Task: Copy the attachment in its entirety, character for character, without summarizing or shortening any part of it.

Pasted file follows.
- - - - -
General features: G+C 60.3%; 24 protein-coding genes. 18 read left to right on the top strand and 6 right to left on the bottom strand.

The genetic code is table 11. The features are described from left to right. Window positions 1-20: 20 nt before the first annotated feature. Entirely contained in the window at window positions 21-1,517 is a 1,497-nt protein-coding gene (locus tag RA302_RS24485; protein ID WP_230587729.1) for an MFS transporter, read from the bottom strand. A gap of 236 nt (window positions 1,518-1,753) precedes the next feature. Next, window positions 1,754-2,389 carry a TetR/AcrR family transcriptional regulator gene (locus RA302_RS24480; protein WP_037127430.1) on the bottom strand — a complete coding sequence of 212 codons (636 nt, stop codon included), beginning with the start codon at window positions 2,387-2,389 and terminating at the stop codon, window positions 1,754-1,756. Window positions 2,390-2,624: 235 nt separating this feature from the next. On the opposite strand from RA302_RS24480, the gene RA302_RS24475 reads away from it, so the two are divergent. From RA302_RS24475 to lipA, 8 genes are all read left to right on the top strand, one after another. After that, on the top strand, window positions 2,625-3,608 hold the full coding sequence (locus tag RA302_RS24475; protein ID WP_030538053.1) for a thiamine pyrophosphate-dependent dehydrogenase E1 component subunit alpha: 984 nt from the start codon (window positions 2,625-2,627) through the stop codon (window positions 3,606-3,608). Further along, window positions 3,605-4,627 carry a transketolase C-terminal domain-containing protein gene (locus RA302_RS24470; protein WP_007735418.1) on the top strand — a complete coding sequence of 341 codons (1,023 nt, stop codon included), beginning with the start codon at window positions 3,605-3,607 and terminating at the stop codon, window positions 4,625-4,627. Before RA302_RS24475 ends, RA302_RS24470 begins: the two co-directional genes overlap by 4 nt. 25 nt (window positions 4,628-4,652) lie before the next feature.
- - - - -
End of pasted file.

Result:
General features: G+C 60.3%; 24 protein-coding genes. 18 read left to right on the top strand and 6 right to left on the bottom strand.

The genetic code is table 11. The features are described from left to right. Window positions 1-20: 20 nt before the first annotated feature. Entirely contained in the window at window positions 21-1,517 is a 1,497-nt protein-coding gene (locus tag RA302_RS24485; protein ID WP_230587729.1) for an MFS transporter, read from the bottom strand. A gap of 236 nt (window positions 1,518-1,753) precedes the next feature. Next, window positions 1,754-2,389 carry a TetR/AcrR family transcriptional regulator gene (locus RA302_RS24480; protein WP_037127430.1) on the bottom strand — a complete coding sequence of 212 codons (636 nt, stop codon included), beginning with the start codon at window positions 2,387-2,389 and terminating at the stop codon, window positions 1,754-1,756. Window positions 2,390-2,624: 235 nt separating this feature from the next. On the opposite strand from RA302_RS24480, the gene RA302_RS24475 reads away from it, so the two are divergent. From RA302_RS24475 to lipA, 8 genes are all read left to right on the top strand, one after another. After that, on the top strand, window positions 2,625-3,608 hold the full coding sequence (locus tag RA302_RS24475; protein ID WP_030538053.1) for a thiamine pyrophosphate-dependent dehydrogenase E1 component subunit alpha: 984 nt from the start codon (window positions 2,625-2,627) through the stop codon (window positions 3,606-3,608). Further along, window positions 3,605-4,627 carry a transketolase C-terminal domain-containing protein gene (locus RA302_RS24470; protein WP_007735418.1) on the top strand — a complete coding sequence of 341 codons (1,023 nt, stop codon included), beginning with the start codon at window positions 3,605-3,607 and terminating at the stop codon, window positions 4,625-4,627. Before RA302_RS24475 ends, RA302_RS24470 begins: the two co-directional genes overlap by 4 nt. 25 nt (window positions 4,628-4,652) lie before the next feature.